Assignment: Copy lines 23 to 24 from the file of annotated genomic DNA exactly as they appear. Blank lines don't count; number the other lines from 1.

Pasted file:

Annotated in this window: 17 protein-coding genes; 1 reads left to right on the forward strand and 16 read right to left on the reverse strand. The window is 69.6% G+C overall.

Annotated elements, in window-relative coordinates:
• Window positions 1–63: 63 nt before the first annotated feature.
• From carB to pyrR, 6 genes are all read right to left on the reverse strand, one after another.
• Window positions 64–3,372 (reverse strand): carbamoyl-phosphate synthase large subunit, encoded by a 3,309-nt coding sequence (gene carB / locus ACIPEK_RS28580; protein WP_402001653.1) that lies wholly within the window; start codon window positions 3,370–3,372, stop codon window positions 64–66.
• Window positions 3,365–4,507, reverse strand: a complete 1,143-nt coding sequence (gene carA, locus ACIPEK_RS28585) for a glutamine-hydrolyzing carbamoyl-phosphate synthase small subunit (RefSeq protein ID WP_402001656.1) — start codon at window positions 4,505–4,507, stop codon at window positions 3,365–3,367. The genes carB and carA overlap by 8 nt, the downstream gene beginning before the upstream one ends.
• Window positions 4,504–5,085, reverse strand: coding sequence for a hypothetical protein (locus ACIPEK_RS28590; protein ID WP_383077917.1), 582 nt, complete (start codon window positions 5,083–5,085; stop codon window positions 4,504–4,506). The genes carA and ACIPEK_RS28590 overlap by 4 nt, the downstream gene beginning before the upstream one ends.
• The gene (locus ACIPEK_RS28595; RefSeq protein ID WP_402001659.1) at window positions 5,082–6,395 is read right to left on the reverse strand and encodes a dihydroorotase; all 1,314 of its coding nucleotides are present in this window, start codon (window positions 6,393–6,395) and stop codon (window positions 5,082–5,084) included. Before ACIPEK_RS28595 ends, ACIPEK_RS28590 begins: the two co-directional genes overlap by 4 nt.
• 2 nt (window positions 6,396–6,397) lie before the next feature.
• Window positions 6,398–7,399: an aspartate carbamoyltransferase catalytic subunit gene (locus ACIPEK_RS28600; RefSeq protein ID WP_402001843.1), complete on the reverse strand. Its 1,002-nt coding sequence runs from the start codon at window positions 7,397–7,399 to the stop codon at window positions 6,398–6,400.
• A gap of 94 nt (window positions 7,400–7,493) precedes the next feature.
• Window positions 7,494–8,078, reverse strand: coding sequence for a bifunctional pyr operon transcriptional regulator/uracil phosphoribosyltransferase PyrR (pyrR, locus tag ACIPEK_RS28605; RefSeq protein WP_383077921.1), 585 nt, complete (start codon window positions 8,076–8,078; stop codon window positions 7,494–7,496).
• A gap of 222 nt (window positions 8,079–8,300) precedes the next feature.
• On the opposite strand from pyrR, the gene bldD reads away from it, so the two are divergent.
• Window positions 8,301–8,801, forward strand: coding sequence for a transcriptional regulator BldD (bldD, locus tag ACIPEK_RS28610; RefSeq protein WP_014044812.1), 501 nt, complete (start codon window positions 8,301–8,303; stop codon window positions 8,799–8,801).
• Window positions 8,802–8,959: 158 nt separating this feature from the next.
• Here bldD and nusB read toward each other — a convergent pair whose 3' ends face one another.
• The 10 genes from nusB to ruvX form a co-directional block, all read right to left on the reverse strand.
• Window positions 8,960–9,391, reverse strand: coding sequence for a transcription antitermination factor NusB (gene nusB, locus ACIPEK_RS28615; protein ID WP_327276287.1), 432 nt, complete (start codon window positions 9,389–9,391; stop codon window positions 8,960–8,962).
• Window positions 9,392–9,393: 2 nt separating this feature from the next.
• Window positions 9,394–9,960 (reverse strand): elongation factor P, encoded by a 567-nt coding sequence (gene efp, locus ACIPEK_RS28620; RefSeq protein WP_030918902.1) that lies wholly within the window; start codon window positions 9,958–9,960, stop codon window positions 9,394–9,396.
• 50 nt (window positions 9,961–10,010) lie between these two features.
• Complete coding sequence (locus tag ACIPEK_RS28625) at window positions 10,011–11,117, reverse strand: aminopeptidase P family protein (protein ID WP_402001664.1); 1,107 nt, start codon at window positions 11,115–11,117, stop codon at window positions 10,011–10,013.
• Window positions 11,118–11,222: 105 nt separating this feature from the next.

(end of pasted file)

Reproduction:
• Complete coding sequence (locus tag ACIPEK_RS28625) at window positions 10,011–11,117, reverse strand: aminopeptidase P family protein (protein ID WP_402001664.1); 1,107 nt, start codon at window positions 11,115–11,117, stop codon at window positions 10,011–10,013.
• Window positions 11,118–11,222: 105 nt separating this feature from the next.